31 years after dissolution of Warsaw Pact, NATO continues as regional disrupter

31 years after dissolution of Warsaw Pact, NATO continues as regional disrupter

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31 years after dissolution of Warsaw Pact, NATO continues as regional disrupter


It has been 31 years since the formal dissolution of the military structures of the Warsaw Pact on March 31, 1991. 

NATO, another product of the Cold War era, however, has not dissolved with the end of the Cold War and the disbandment of the Warsaw Pact. NATO’s activities have aroused regional and global insecurities. And the ongoing Ukraine crisis was largely triggered by the bloc’s eastward expansion.

The continued existence of NATO is mainly to serve the global military hegemony system of the US. Even in the era of the Cold War, the US-led NATO was not only meant to counter the Warsaw Pact, but also served as a tool to dominate the world militarily. This was reinforced after the end of the Cold War.

Through military cooperation, Washington can put a grip on many Western countries, especially those in Europe. As a member of the military group, Europe has been heavily impacted by the US in terms of defense policy and strategic decisions. As Washington has regarded Moscow as its foe and rival, it has exploited many European countries to contain and deter it. Today, NATO has become an instrument to maintain US’ military hegemony.

NATO has set a target of 2 percent of a member state’s GDP to spend on defense. But many countries have failed to meet the target in the past several years, to the annoyance of the US. As a response to the Ukraine crisis, more countries vowed to raise spending to 2 percent. Furthermore, the US took advantage of the Ukraine crisis to sell more weaponry to Europe and ramp up its military deployment against Russia. It can be said that the ongoing Russia-Ukraine crisis has intensified Washington’s control over NATO members in Europe.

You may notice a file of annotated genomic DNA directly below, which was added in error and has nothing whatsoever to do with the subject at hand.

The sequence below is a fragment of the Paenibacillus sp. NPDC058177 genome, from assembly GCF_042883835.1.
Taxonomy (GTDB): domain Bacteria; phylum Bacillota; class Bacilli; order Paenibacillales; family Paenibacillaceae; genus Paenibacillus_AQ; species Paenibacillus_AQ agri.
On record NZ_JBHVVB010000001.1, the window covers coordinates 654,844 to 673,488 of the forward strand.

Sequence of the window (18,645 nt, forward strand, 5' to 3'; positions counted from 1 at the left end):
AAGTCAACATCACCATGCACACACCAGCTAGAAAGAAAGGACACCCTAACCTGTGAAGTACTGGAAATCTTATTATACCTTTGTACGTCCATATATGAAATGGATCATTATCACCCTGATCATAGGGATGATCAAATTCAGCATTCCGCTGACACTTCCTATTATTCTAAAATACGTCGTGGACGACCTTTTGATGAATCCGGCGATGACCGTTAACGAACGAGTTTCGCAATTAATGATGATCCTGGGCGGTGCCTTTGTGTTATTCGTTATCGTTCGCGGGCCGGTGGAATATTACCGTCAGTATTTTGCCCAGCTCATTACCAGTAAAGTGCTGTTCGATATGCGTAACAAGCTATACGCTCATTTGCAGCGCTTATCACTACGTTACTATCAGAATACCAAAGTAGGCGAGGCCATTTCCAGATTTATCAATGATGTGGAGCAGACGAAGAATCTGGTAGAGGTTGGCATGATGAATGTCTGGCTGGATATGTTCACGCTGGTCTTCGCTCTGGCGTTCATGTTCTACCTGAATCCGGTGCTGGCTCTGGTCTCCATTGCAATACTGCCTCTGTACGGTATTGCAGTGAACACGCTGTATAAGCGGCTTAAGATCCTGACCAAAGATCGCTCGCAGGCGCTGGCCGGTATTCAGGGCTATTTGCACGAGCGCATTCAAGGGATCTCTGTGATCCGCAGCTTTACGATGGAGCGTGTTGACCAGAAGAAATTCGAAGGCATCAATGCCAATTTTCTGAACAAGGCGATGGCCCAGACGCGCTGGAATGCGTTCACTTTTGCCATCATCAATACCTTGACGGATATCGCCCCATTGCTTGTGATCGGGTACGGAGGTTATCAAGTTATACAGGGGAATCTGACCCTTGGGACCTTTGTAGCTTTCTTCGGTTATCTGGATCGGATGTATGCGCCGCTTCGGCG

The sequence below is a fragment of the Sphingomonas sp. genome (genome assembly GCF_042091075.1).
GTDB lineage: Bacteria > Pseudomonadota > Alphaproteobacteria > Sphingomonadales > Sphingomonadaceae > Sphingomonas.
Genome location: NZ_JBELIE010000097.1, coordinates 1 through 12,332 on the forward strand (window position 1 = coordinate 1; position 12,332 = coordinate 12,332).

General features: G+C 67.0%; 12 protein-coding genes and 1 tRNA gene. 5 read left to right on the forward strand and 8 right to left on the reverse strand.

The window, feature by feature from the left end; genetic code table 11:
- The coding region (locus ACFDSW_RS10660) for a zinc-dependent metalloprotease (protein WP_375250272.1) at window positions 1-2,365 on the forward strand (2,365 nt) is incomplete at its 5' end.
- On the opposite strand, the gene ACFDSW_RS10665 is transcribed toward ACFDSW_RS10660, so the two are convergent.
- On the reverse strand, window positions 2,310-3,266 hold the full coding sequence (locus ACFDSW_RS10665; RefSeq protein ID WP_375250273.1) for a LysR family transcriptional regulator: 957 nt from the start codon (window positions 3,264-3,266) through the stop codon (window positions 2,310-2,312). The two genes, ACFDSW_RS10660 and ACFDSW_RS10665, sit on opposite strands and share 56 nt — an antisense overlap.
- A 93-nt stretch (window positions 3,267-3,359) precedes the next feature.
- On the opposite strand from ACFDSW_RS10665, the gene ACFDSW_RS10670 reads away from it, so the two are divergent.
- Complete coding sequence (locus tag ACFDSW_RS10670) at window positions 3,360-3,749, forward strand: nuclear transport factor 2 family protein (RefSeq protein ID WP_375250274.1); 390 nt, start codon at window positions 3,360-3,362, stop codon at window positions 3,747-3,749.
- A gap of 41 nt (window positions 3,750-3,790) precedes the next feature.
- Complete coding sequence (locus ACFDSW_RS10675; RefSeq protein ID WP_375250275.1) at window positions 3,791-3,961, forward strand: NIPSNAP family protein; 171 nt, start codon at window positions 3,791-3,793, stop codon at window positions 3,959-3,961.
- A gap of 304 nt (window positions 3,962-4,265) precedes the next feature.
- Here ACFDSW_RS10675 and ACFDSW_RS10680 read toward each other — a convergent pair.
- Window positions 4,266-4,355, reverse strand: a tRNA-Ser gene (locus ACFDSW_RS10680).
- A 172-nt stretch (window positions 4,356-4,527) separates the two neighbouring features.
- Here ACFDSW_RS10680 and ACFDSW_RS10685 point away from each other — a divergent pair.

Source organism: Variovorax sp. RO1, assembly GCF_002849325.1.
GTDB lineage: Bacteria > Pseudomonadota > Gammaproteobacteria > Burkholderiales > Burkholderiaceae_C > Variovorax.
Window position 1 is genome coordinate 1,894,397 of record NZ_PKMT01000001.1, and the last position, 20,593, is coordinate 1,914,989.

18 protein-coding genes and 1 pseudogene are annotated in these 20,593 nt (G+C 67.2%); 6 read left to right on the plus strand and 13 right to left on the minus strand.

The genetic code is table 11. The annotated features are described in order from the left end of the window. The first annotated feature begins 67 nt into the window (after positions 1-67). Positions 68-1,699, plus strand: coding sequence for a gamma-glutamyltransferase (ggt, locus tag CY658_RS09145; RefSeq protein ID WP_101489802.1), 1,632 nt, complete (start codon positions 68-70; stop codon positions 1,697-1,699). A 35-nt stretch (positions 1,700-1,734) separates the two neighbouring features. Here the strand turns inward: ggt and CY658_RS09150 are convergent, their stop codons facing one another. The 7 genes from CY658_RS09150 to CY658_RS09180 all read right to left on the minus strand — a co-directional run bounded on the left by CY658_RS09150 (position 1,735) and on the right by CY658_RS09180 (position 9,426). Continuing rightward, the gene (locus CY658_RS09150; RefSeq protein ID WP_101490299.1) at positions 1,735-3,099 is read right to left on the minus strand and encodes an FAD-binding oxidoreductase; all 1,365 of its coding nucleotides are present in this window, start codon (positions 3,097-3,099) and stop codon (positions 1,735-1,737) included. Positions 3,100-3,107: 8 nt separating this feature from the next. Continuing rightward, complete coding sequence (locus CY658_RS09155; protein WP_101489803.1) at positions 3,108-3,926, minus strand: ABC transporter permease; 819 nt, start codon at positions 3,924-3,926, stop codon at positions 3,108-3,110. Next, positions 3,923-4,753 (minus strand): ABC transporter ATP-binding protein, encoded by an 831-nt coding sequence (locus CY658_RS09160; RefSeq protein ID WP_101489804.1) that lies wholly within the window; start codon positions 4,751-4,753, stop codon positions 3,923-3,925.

After the end of the Cold War, in a bid to prove the value and legitimacy of its existence, NATO has created various imaginary enemies and provoked regional conflicts many times, including the Ukraine crisis. Some experts said that the absolute security of NATO is the absolute insecurity of the rest of the world.

With NATO’s eastward expansion, the bloc has intensified conflict with Russia and greatly suppressed its strategic space. This has worsened Russia-Europe relations and threatened the peace and stability of Eastern Europe. The pursuit of absolute security has indeed led to regional and global instability.

French President Emmanuel Macron said in 2019 that NATO was experiencing “brain death.” On March 17, he told a press conference that he took “full responsibility” for what he said in 2019, but added that “Russia has just provided an electroshock … the awakening” with its military operations in Ukraine.

As a regional power, France hopes that Europe could have a say in its own defense and make its own voice heard and not totally follow the US’ lead. It doesn’t want war in Europe. But objectively speaking, the Russia-Ukraine crisis does cause European countries to worry about dangerous factors. 

However, the Russia-Ukraine conflicts will not last forever. After the two sides achieve a ceasefire, Europe will put more weight and consideration on defense issues and seek to get rid of US control. Even if the US takes advantage of the Russia-Ukraine crisis to strengthen its control over European allies, the continent in future will still adhere to the pursuit of defense autonomy.  

Poland, the Baltic countries, are quite militarily dependent on the US, and so NATO is unlikely to disband in the short term. But within the group, cracks and divergences between the US and European members will grow. The EU will have more discourse power and influence in achieving Europe’s military autonomy. When Europe faces regional hotspot issues, there will be more independent voices and there will be no need for the existence of gigantic military blocs such as NATO. 

NATO is not solidified. There are many inner contradictions within the bloc, such as differences between Turkey and the US as well as the European countries. Turkey and Greece in particular have some historical feud and maritime disputes. All this will bring great uncertainty to NATO.